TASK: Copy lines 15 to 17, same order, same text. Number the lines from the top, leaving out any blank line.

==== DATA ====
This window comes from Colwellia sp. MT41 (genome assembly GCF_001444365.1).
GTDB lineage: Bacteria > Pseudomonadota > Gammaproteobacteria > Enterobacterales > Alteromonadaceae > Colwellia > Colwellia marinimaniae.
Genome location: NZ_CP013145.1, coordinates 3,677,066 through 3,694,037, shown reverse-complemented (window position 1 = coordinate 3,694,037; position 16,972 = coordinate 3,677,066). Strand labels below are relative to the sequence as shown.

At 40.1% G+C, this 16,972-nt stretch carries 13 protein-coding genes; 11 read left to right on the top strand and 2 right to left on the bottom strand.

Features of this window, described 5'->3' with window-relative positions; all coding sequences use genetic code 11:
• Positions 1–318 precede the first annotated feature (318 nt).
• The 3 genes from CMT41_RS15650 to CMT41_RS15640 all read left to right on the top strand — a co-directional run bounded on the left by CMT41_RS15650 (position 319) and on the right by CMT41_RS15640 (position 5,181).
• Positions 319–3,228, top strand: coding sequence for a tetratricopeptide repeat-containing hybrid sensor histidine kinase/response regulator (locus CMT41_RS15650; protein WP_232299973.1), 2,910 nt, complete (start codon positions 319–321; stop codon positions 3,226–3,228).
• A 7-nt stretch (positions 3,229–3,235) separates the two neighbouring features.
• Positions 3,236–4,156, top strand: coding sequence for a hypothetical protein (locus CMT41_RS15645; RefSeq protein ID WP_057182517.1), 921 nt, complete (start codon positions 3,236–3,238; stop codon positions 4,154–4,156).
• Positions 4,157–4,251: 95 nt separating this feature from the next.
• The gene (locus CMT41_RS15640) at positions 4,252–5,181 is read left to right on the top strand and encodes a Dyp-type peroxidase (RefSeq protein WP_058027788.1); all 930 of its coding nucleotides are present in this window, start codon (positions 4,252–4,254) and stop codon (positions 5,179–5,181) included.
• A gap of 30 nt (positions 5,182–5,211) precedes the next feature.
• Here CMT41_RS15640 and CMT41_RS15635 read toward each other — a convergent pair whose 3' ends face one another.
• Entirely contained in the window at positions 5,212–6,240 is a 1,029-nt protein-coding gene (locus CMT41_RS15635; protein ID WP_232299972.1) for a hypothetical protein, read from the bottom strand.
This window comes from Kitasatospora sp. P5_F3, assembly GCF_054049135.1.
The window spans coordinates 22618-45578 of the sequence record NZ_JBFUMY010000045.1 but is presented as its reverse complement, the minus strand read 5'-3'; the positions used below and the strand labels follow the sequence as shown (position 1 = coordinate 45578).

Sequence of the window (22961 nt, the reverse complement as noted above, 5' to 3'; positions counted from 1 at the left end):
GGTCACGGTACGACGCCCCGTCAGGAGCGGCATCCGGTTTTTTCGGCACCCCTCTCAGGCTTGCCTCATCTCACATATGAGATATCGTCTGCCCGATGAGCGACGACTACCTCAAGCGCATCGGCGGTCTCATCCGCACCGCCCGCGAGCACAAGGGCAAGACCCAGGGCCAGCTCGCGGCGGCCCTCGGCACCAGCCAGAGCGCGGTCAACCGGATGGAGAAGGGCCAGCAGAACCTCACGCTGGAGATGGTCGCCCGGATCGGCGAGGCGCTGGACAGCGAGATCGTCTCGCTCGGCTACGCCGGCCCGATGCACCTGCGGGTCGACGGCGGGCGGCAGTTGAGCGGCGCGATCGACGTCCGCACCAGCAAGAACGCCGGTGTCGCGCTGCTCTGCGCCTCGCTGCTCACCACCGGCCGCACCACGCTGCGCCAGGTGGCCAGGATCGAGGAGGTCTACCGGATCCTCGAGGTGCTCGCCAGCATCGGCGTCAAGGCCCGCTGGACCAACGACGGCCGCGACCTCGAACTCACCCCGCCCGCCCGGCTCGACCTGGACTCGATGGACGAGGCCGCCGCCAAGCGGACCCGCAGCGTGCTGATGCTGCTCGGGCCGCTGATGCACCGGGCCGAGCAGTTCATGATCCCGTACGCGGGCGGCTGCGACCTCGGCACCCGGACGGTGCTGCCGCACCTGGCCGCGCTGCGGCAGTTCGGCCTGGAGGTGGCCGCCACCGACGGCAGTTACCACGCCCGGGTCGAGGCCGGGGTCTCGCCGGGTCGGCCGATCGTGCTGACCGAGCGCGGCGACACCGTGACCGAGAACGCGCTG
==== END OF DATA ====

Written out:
• Entirely contained in the window at positions 5,212–6,240 is a 1,029-nt protein-coding gene (locus CMT41_RS15635; protein ID WP_232299972.1) for a hypothetical protein, read from the bottom strand.
This window comes from Kitasatospora sp. P5_F3, assembly GCF_054049135.1.
The window spans coordinates 22618-45578 of the sequence record NZ_JBFUMY010000045.1 but is presented as its reverse complement, the minus strand read 5'-3'; the positions used below and the strand labels follow the sequence as shown (position 1 = coordinate 45578).